Lu, H., Jia, L., Gong, S.H., & Clark, B. (2007). The Relationship of Kolb Learning Styles, Online Learning Behaviors and Learning Outcomes. Educational Technology & Society, 10 (4), 187-196.


The Relationship of Kolb Learning Styles, Online Learning Behaviors and Learning Outcomes

Hong Lu

Department of educational technology, Shandong Normal University, China // Tel: +86-531-86188575 // luhong_1968@yahoo.com

 

Lei Jia

Department of English, Shandong Normal University, China // Tel: +86-531-86181218 // krowbat@gmail.com

 

Shu-hong Gong

Department of educational technology, Shandong Normal University, China // Tel: +86-531-86182530 // gongshuhong@21cn.com

 

Bruce Clark

Faculty of Education, University of Calgary, Canada // Tel: +1-403-220-7363 // bclark@ucalgary.ca

 

ABSTRACT: This study focused on the relationship between Kolb learning styles and the enduring time of online learning behaviors, the relationship between Kolb learning styles and learning outcomes and the relationship between learning outcomes and the enduring time of a variety of different online learning behaviors. Prior to the experiment, 104 students majoring in Educational Technology completed Kolb’s Learning Style Inventory (KLSI). Forty students were chosen to be subjects in an online learning experiment. Results indicated that there was a significant effect of Kolb learning style on the total reading time and total discussion time of the subjects. Although there was no significant effect between Kolb learning styles and learning outcomes, data from the experiment showed that the mean of learning outcomes of Convergers and Assimilators was higher than that of Divergers and Accommodators. There were two models of linear regression between learning outcomes and the enduring time of different online learning behaviors. Both of them were significant at the 0.001 level, and they accounted for 54.9% and 60.8% of the variance of the dependent respectively. The findings of this study were instrumental to instructors and moderators of online courses. First, instructors using online courses should seriously consider the diversity of learning styles when designing and developing online learning modules for different students. Second, they should provide a large number of electronic documents for students and give enough time to let them absorb knowledge by online reading. These could be effective methods to improve the quality of online courses.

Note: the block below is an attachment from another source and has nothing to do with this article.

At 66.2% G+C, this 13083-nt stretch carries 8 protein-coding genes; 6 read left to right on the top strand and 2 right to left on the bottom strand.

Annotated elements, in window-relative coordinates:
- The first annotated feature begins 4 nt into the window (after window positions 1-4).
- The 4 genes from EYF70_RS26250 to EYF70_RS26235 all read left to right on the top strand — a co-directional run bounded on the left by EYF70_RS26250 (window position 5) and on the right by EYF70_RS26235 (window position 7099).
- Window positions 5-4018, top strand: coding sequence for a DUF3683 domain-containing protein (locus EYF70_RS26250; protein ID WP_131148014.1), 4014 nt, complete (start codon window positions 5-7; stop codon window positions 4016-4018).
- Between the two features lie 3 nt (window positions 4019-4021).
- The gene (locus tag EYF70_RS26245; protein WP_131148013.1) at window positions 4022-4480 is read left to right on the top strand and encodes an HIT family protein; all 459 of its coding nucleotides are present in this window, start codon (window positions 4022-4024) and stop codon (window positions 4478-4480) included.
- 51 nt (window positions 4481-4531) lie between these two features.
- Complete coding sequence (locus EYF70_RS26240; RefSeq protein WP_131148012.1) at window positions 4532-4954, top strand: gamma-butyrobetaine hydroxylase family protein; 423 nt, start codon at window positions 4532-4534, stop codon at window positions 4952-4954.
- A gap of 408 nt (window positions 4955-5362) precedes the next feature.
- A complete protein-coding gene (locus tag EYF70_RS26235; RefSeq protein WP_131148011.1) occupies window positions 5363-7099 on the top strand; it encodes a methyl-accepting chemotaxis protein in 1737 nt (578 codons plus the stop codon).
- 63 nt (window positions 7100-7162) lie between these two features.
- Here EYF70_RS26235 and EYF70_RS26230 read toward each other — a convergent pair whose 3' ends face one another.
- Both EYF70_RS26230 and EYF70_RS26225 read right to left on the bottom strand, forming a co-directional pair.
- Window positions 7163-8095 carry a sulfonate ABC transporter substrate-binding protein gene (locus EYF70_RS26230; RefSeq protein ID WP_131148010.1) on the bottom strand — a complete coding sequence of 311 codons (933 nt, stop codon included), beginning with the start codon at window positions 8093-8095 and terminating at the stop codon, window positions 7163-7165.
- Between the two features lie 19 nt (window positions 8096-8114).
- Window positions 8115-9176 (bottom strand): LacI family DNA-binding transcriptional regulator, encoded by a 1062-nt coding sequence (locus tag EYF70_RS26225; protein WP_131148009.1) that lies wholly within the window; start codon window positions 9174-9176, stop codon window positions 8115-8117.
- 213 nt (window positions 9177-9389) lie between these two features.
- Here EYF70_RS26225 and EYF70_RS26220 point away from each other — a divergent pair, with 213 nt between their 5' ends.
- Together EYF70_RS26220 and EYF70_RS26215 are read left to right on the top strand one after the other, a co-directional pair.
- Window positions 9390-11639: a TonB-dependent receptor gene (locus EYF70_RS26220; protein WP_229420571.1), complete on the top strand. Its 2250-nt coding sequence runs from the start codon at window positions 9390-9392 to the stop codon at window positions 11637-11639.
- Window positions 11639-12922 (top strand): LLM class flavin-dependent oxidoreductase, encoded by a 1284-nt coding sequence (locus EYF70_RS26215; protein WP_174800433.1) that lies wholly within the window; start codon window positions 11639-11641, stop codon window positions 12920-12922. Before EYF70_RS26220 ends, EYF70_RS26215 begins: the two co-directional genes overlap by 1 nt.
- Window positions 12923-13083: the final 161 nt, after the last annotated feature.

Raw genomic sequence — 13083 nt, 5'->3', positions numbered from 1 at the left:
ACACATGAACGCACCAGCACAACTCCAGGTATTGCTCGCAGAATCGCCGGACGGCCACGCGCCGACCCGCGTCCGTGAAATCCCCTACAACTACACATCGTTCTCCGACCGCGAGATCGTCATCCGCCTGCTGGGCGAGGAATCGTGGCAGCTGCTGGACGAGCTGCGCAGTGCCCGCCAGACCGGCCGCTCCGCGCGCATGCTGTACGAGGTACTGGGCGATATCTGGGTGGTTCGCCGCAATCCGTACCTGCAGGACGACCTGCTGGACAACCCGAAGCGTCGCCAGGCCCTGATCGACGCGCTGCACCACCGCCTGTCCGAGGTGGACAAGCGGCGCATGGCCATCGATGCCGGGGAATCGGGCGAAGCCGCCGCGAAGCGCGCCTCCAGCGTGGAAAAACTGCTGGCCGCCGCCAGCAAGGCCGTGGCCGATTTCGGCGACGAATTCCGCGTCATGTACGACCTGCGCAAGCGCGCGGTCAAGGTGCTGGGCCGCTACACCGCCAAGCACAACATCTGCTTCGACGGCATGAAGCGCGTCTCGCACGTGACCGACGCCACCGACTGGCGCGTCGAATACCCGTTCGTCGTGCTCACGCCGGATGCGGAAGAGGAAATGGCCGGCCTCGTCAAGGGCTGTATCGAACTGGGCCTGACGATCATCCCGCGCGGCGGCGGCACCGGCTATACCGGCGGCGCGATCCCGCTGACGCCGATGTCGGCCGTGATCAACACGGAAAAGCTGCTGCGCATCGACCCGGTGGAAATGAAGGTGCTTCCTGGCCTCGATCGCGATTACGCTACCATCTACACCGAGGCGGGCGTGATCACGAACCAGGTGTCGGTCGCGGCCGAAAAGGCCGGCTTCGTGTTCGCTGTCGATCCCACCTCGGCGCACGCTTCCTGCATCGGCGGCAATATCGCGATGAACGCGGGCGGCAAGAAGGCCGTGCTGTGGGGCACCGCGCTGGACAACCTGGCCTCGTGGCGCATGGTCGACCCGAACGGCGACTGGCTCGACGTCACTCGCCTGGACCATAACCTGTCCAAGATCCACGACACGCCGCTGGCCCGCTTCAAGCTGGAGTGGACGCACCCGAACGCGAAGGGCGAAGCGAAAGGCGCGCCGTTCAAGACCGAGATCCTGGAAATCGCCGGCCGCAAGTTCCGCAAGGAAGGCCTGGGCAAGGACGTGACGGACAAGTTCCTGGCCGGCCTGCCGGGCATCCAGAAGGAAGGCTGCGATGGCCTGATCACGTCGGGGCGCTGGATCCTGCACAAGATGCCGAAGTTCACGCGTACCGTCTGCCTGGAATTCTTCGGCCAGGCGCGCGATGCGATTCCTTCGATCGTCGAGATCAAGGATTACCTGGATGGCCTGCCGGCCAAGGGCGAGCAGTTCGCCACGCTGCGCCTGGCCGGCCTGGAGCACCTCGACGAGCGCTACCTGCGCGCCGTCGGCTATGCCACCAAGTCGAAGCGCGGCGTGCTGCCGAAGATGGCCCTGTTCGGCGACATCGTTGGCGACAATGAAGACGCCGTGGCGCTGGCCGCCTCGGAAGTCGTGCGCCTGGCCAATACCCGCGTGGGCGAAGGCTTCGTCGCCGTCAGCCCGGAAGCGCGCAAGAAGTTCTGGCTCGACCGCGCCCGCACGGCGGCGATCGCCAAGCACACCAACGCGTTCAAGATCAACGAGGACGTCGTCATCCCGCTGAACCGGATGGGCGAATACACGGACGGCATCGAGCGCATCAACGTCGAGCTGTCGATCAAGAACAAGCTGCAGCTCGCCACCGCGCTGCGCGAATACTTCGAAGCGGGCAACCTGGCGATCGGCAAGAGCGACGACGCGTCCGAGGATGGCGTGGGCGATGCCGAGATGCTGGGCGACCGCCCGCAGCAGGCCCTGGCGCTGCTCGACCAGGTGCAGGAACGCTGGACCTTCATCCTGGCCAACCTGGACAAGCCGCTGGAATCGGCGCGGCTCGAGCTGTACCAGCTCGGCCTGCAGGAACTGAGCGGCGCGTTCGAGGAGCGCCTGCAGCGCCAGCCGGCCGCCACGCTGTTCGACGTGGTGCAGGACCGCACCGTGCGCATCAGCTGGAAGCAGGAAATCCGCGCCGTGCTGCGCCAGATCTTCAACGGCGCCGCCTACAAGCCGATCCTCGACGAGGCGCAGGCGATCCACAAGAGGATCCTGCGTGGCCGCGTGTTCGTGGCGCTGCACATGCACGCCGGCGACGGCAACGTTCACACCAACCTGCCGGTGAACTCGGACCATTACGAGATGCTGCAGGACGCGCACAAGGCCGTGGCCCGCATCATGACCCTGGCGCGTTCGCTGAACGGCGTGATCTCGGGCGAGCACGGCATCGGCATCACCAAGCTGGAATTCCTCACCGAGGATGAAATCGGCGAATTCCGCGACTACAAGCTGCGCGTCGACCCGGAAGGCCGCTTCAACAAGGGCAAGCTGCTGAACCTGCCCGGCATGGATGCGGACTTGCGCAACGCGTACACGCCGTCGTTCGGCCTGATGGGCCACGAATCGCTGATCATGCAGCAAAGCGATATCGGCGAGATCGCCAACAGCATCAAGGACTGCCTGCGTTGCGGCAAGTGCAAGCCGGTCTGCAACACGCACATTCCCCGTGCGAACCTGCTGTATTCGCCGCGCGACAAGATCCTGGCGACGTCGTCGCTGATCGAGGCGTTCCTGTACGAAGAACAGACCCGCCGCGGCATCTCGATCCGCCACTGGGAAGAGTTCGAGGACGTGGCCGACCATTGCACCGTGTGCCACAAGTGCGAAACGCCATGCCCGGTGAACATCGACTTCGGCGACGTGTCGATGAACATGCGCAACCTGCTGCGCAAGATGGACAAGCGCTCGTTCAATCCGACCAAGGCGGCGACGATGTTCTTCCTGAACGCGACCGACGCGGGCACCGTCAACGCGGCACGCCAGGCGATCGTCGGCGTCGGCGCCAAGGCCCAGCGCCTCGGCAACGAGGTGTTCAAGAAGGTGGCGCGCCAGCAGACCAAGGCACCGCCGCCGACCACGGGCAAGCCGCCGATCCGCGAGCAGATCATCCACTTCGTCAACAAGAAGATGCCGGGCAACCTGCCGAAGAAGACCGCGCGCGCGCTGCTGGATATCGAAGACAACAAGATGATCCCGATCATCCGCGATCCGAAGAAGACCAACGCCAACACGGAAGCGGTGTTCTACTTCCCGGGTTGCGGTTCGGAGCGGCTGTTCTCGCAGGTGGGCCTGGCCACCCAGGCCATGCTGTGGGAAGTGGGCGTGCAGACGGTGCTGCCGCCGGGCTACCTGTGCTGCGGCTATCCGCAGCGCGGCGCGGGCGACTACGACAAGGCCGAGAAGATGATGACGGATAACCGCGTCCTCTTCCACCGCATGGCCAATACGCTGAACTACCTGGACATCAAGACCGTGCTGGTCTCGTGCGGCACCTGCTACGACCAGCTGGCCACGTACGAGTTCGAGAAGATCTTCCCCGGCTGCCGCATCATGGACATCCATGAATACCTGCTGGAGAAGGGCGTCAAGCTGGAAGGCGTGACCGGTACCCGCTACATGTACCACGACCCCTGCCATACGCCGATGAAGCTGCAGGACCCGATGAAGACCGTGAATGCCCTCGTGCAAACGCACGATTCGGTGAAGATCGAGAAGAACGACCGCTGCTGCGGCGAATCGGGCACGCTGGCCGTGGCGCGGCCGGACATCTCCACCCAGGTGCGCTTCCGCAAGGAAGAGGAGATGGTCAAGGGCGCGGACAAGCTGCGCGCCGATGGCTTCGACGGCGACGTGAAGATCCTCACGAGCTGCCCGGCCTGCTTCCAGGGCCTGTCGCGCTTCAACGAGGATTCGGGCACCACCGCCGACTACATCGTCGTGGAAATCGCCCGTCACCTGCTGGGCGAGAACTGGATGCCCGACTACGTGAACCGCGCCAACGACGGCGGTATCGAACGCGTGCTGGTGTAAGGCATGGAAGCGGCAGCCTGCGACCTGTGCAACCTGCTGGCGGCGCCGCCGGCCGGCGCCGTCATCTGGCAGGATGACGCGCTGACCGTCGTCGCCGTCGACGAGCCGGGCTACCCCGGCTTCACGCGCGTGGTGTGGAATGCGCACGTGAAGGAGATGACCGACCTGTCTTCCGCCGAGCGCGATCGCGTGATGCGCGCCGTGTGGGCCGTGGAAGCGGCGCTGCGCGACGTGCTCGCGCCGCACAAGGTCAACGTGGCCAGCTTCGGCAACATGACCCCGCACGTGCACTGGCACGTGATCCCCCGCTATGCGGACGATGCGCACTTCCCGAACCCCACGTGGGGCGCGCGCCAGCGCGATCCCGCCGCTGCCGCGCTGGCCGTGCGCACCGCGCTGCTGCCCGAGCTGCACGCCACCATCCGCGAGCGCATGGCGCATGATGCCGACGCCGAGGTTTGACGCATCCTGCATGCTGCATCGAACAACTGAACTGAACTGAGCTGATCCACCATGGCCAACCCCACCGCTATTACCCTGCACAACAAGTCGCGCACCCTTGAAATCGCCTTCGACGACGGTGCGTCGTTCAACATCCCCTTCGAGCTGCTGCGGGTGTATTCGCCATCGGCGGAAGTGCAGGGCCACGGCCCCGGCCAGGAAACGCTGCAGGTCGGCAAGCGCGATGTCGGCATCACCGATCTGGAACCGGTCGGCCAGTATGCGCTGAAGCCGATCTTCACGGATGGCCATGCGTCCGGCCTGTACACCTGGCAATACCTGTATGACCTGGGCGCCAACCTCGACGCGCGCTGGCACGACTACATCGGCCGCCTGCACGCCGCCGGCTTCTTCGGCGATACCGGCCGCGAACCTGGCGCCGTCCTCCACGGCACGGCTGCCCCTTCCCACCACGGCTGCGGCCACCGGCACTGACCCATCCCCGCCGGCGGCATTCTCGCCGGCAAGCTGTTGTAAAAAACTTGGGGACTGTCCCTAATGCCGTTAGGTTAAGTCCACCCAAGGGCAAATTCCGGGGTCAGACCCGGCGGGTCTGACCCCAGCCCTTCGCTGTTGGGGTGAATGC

Keywords: Kolb learning styles, Online learning behaviors, Learning outcomes

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